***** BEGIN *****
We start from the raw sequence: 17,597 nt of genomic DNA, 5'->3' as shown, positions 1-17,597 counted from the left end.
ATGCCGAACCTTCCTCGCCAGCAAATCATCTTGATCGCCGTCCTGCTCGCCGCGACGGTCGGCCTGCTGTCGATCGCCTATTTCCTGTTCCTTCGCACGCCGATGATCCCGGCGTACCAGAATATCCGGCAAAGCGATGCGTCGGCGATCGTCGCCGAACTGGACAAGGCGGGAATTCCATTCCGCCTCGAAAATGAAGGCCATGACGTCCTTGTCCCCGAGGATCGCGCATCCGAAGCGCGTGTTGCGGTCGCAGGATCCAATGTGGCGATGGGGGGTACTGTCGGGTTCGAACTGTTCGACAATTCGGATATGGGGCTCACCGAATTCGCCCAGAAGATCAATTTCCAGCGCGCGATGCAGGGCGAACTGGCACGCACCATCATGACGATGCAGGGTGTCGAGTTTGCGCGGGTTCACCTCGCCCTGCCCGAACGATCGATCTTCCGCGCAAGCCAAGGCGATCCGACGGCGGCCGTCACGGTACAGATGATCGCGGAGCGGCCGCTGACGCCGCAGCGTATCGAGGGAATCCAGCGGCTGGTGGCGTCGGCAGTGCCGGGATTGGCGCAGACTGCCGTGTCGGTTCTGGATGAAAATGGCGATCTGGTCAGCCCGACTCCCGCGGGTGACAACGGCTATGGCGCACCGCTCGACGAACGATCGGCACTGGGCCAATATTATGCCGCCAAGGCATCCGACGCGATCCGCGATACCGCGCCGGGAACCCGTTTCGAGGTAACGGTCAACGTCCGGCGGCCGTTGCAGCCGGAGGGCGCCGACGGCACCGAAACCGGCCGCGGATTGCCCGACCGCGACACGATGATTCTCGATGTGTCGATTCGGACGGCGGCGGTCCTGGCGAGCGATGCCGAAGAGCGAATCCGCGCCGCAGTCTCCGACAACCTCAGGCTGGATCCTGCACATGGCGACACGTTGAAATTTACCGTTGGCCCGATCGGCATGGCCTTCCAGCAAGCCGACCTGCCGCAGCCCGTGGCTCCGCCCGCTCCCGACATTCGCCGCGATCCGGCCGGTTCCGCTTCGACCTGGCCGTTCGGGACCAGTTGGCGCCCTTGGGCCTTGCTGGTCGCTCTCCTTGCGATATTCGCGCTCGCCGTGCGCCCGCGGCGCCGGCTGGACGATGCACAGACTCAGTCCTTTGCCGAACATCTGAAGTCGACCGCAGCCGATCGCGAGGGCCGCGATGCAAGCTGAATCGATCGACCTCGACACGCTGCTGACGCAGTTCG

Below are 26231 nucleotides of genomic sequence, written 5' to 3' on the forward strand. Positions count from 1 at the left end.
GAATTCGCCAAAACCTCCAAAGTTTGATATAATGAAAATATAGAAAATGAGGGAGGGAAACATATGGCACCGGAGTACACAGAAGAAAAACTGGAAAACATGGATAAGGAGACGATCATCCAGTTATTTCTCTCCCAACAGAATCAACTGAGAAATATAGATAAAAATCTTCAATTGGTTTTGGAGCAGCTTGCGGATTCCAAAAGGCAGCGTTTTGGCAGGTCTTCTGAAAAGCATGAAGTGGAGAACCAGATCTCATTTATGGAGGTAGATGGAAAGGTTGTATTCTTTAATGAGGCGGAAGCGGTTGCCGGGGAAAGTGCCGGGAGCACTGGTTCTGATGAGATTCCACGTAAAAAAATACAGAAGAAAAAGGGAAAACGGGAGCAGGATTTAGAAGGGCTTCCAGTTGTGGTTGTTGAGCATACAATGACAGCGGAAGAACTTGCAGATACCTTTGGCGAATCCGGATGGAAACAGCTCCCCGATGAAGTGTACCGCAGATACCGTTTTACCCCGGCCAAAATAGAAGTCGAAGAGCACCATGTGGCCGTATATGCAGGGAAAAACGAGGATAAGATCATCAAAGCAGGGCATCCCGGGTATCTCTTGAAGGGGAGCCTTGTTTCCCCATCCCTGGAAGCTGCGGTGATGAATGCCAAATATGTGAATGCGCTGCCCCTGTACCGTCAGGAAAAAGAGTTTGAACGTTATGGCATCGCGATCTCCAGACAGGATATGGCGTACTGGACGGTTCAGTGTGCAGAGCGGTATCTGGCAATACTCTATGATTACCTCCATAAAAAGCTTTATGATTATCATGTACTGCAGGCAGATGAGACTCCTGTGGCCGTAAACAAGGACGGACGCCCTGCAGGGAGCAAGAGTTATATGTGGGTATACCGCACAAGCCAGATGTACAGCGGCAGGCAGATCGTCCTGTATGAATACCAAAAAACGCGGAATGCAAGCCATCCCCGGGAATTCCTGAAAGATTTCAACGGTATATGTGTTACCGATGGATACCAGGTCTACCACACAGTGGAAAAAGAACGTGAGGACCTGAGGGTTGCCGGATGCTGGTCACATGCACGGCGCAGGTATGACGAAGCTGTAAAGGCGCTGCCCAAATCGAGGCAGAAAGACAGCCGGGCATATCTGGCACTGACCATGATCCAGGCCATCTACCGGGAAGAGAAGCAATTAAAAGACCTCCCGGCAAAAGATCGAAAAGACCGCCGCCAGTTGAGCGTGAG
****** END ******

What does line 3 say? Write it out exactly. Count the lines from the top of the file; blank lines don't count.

Below are 26231 nucleotides of genomic sequence, written 5' to 3' on the forward strand. Positions count from 1 at the left end.